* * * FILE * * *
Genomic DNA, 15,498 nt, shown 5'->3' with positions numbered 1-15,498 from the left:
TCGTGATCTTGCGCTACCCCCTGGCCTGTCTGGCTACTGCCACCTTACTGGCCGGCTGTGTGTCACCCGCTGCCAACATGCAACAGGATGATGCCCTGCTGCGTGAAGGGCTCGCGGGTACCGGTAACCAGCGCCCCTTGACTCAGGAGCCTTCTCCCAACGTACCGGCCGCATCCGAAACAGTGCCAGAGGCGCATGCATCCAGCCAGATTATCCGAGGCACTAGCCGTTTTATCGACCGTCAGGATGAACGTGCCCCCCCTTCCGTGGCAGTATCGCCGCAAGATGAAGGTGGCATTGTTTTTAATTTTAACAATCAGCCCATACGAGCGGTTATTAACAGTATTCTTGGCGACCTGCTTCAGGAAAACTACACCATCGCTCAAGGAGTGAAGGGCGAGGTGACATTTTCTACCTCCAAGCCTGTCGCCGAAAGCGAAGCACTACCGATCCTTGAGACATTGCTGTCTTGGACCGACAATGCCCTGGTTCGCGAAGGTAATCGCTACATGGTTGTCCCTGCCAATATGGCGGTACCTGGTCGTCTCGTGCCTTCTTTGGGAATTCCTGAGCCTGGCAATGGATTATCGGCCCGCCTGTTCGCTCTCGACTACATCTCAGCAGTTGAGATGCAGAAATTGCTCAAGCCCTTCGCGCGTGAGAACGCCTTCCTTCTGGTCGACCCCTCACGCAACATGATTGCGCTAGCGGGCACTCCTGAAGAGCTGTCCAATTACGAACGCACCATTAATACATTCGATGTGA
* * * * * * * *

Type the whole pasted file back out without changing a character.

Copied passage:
Genomic DNA, 15,498 nt, shown 5'->3' with positions numbered 1-15,498 from the left:
TCGTGATCTTGCGCTACCCCCTGGCCTGTCTGGCTACTGCCACCTTACTGGCCGGCTGTGTGTCACCCGCTGCCAACATGCAACAGGATGATGCCCTGCTGCGTGAAGGGCTCGCGGGTACCGGTAACCAGCGCCCCTTGACTCAGGAGCCTTCTCCCAACGTACCGGCCGCATCCGAAACAGTGCCAGAGGCGCATGCATCCAGCCAGATTATCCGAGGCACTAGCCGTTTTATCGACCGTCAGGATGAACGTGCCCCCCCTTCCGTGGCAGTATCGCCGCAAGATGAAGGTGGCATTGTTTTTAATTTTAACAATCAGCCCATACGAGCGGTTATTAACAGTATTCTTGGCGACCTGCTTCAGGAAAACTACACCATCGCTCAAGGAGTGAAGGGCGAGGTGACATTTTCTACCTCCAAGCCTGTCGCCGAAAGCGAAGCACTACCGATCCTTGAGACATTGCTGTCTTGGACCGACAATGCCCTGGTTCGCGAAGGTAATCGCTACATGGTTGTCCCTGCCAATATGGCGGTACCTGGTCGTCTCGTGCCTTCTTTGGGAATTCCTGAGCCTGGCAATGGATTATCGGCCCGCCTGTTCGCTCTCGACTACATCTCAGCAGTTGAGATGCAGAAATTGCTCAAGCCCTTCGCGCGTGAGAACGCCTTCCTTCTGGTCGACCCCTCACGCAACATGATTGCGCTAGCGGGCACTCCTGAAGAGCTGTCCAATTACGAACGCACCATTAATACATTCGATGTGA